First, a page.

Peatlands support millions of people around the world, store twice as much carbon as all forests worldwide, and are home to many threatened species of plants and animals. Peatland degradation has devastating economic and social consequences. Wetlands International promotes global and national land use practices and policies that counter peatland destruction and degradation, promote conservation incentives and support local communities.
- Wetlands International
- Saving peatlands - For Global Climate, People and Biodiversity
Is biodiversity the best medicine?
Forget laughter: Biodiversity could be the best medicine, at least when it comes to keeping plants healthy. Scientists have long been intrigued by how the number of plant species in an area affects plants’ risk of getting slammed by disease. In general, viewpoints boil down to two competing theories. The first, known as amplification, contends that the more plant species there are at a site, the more hosts there will be, and so the more disease there will be as well. The other, known as dilution, suggests...
The number one thing each of us can do to protect biodiversity
Reducing our consumption of animal products can go a long way toward conserving endangered habitat around the world. Agriculture expansion is the leading driver of natural habitat loss worldwide. However, most of this growth is not to produce vegetables, fruits or grains to be eaten by people. Ecosystems are destroyed overwhelmingly to feed livestock. Livestock production uses roughly three-fourths of all agricultural land and 30 percent of the land surface of earth, making it the largest use of land by humankind....
Is qualitative and quantitative metabarcoding of dung fauna biodiversity feasible?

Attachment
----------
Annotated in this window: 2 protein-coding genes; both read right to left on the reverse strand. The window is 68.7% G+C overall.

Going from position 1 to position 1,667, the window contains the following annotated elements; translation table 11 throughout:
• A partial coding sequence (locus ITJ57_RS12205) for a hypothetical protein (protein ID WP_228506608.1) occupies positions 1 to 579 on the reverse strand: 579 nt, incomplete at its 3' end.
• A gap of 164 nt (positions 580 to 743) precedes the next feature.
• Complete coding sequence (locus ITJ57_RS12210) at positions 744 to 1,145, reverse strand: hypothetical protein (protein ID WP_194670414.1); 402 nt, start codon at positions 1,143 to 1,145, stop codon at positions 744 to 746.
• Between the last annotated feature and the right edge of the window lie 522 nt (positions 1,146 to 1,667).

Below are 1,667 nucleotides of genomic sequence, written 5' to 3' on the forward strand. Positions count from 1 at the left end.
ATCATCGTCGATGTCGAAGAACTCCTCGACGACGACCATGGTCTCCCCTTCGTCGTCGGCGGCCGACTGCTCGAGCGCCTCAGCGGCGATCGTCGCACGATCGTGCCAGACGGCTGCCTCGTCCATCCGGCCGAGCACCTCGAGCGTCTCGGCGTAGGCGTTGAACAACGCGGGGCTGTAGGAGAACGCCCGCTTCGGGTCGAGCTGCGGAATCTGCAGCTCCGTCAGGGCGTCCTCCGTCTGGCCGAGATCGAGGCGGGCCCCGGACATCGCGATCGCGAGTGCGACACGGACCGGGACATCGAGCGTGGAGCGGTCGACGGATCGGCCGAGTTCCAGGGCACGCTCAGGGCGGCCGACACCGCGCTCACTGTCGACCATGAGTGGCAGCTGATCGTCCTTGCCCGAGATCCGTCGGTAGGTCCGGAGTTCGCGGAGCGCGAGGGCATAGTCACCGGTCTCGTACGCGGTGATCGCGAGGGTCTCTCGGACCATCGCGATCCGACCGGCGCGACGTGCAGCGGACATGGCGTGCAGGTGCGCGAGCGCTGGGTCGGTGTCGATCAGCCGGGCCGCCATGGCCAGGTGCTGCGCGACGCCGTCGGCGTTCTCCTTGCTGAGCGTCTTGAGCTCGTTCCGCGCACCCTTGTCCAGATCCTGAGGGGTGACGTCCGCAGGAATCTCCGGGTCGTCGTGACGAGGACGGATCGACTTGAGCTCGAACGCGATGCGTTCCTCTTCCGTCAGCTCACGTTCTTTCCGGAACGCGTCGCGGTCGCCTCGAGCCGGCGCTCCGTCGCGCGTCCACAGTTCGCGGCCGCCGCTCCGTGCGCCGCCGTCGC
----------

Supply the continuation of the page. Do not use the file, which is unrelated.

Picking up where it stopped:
In biodiversity assessments, especially of small‐bodied organisms for which taxonomic expertise is lacking, identification by genetic barcoding may be a cost‐effective and efficient alternative to traditional identification of species by morphology, ecology and behavior. Here we test the feasibility and accuracy of such an approach using dung insects of practical relevance in ecotoxicological assessments of veterinary pharmaceutical residues in the environment. We produced eight known mixtures that varied in...
Biodiversity of cyanobacteria in Tunisian freshwater reservoirs: occurrence and potent toxicity ...
In spite of the great environmental and sanitary importance of cyanobacteria, their biodiversity is little known in Tunisia. In this work, a review was carried out, based on literature data, of potentially toxic cyanobacteria occurrence in Tunisia. Microcystis, one of the most widely distributed toxic bloom-forming cyanobacteria genera, was represented by Microcytis wesenbergii, found only in Lebna water reservoir, and Microcytis aeruginosa recorded in different water bodies. The invasive potentially toxic...
Going to great heights to study the impact of climate change on biodiversity
Across the world, a web of researchers is stitching together millions of data points to present a story of how tropical ecosystems are faring in a changing world. The Tropical Ecology Assessment and Monitoring Network connects 16 sites across Africa, Asia and Latin America and helps researchers standardize and share data on biodiversity, land cover change, climate and ecosystem services in tropical forests. According to the project website, “The TEAM Network is collecting data to help us understand the...